BALTIMORE (WJZ) — Four days after a deadly gas explosion in a northwest Baltimore neighborhood, the cleanup continues as family members mourn the victims.
Officials are also looking for volunteers to help with the massive clean up effort this Sunday, Aug. 16.READ MORE: 15-Year-Old Boy Dies After Thursday Shooting In Northwest Baltimore, Police Say
WJZ got a closer look at the scene Friday, where you could see where the three homes were leveled from the explosion as well as the heavy damage of a fourth home.
— Avajoye Burnett (@AvajoyeWJZ) August 14, 2020
Family members and friends of the 61-year-old woman killed in a gas explosion in northwest Baltimore earlier this week are remembering her as kind, loving and passionate about caring for people.
Lonnie Herriott was visiting her boyfriend Monday morning when the explosion rocked the neighborhood on Labyrinth Road, killing her and 20-year-old Morgan State University student Joseph Graham, injuring seven others and damaging nearly 200 homes.
Phyllis Herriott, Lonnie’s mother, said she didn’t officially learn of her daughter’s death until Wednesday. Herriott’s body was found in the rubble just before noon Monday.
“I’m gonna miss her, already miss her,” Phyllis said.
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“Someone called and talked to me about it Tuesday… (but) we only found out (Wednesday) for sure that she was dead,” Phyllis said.
Joseph Graham, 20, a rising sophomore at Morgan State University also died in the blast. He was pursuing a degree in electrical engineering.READ MORE: Maryland Officials Warn Residents About Rise In COVID-19 Related Scams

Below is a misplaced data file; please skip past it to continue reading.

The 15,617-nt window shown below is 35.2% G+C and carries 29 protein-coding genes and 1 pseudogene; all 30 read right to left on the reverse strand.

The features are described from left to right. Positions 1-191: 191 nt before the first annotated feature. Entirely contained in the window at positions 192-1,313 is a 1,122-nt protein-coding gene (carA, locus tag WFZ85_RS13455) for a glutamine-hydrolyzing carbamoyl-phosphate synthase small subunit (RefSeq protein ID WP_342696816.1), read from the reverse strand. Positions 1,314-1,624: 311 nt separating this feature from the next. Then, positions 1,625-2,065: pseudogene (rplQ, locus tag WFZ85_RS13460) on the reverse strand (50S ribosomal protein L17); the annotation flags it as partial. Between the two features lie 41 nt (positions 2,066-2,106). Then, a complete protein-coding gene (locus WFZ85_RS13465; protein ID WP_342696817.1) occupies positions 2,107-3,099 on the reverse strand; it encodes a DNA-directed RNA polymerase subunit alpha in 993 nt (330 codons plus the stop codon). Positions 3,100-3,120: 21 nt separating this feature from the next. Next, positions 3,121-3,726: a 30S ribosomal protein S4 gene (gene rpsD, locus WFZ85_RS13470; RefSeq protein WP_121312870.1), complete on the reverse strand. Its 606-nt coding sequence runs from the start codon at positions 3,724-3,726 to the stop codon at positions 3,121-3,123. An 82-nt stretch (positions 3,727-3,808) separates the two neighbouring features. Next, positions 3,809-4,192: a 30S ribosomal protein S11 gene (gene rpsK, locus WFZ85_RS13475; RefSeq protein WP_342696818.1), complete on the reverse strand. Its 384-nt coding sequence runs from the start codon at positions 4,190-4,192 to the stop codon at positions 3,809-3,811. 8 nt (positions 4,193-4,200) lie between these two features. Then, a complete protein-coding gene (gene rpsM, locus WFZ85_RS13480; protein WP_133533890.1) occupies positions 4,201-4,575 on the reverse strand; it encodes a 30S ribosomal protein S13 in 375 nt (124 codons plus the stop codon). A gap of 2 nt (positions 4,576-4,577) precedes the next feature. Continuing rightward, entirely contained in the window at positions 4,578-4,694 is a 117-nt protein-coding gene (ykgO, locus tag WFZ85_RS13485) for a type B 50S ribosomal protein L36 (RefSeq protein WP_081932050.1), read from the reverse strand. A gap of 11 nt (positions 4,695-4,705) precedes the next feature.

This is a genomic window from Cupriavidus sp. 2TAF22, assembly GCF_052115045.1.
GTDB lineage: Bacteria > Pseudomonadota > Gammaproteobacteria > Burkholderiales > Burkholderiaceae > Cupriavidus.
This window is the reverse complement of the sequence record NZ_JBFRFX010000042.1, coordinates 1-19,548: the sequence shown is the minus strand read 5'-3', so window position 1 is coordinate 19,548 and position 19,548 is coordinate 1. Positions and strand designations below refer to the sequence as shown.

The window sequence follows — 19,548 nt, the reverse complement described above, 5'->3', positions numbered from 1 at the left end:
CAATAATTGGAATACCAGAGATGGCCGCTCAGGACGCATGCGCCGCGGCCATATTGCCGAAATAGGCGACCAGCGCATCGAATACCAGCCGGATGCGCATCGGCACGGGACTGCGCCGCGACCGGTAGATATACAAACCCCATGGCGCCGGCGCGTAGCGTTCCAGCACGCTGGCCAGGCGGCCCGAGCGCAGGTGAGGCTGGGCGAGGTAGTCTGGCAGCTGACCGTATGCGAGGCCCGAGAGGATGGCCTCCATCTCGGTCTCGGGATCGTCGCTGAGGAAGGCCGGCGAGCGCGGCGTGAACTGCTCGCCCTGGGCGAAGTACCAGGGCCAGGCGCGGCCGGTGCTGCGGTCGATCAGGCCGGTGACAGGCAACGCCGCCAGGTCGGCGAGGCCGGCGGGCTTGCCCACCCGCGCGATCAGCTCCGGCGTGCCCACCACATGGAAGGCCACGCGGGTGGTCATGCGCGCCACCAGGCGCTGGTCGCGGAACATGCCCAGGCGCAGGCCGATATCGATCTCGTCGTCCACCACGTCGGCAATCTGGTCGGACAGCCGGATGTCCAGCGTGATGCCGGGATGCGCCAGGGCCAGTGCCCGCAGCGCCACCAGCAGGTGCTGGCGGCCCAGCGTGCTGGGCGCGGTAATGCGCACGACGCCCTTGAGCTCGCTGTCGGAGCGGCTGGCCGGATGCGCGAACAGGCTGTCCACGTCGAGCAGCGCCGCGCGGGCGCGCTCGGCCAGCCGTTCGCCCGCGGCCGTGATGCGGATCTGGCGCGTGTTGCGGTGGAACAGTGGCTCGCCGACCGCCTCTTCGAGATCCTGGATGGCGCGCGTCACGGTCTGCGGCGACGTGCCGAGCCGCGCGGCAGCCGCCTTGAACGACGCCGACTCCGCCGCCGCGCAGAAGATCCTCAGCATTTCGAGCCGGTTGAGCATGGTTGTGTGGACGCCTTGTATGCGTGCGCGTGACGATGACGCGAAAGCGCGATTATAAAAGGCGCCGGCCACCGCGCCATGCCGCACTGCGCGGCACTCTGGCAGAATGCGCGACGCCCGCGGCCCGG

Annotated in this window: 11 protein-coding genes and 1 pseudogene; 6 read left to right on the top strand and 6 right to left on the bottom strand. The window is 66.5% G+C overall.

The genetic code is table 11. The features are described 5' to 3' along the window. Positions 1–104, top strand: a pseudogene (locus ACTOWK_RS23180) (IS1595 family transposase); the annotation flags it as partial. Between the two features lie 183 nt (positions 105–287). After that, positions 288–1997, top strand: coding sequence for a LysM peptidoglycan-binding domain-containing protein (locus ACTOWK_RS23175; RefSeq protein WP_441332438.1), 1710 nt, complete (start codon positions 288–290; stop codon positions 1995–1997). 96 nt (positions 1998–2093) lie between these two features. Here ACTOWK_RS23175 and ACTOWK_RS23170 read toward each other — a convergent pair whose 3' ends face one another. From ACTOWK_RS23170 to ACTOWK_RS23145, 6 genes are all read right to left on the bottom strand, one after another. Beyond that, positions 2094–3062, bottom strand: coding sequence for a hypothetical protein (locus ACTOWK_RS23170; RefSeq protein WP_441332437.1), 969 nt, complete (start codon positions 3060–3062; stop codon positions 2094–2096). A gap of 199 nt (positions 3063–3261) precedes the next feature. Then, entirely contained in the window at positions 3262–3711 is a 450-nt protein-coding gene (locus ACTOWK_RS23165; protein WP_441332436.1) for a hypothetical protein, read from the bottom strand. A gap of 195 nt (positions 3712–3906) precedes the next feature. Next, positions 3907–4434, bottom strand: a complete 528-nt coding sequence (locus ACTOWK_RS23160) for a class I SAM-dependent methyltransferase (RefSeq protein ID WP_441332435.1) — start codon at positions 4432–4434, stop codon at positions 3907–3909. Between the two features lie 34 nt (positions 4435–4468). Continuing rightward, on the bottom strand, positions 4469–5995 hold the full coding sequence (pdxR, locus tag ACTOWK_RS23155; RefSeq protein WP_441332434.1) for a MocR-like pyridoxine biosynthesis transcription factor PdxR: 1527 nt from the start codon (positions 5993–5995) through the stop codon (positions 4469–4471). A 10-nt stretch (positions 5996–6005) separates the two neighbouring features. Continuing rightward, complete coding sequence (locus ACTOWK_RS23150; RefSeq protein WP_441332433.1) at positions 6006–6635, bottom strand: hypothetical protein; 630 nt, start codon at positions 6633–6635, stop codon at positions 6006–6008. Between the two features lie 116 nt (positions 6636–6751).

His family said Joseph”lived his life to the fullest. He wasn’t afraid of new challenges nor making his goals and aspirations a reality.”
“We always talked about how proud we were of him,” said Christie Levy.
Days after a deadly gas explosion in northwest Baltimore, investigators are still searching for a cause.
“Our thoughts and prayers go out to everyone that’s been affected by this event,” said Baltimore Gas and Electric CEO Carim Khouzami.
BGE says they’ve analyzed gas mains, gas service pipes and gas meters in the area, but they’ve found no issues on their side of the equipment.
“Late yesterday we got results that all of those inspections passed, so we were able to rule out that it was not caused by BGE equipment
outside the home,” said Khouzami. “But now we are turning our attention with the other organizations, to look inside the home, and what could have caused it inside the home.”
More than 200 people were affected after the explosion on Labyrinth Road
Baltimore City Councilman Isaac ‘Yitzy’ Schleifer said “unlicensed contractors [are] an issue right now.”
Elected officials say they are now racing to get to residents before fraudulent insurance contractors knock on their door.
“People are trying to sneak into the site and ask about making certain home improvements to people and making them sign contracts and people just want to get their lives back to normal and that just adds another level of stress,” Schleifer said.
The councilman, in partnership with Suburban Orthodox Synagogue, is looking for individuals who can volunteer on Sunday from 1 p.m. to 3 p.m. to assist with clean up at the site of the explosion.
The cleanup will be “low-level.”MORE NEWS: 'Dino Safari' Coming To The National Harbor
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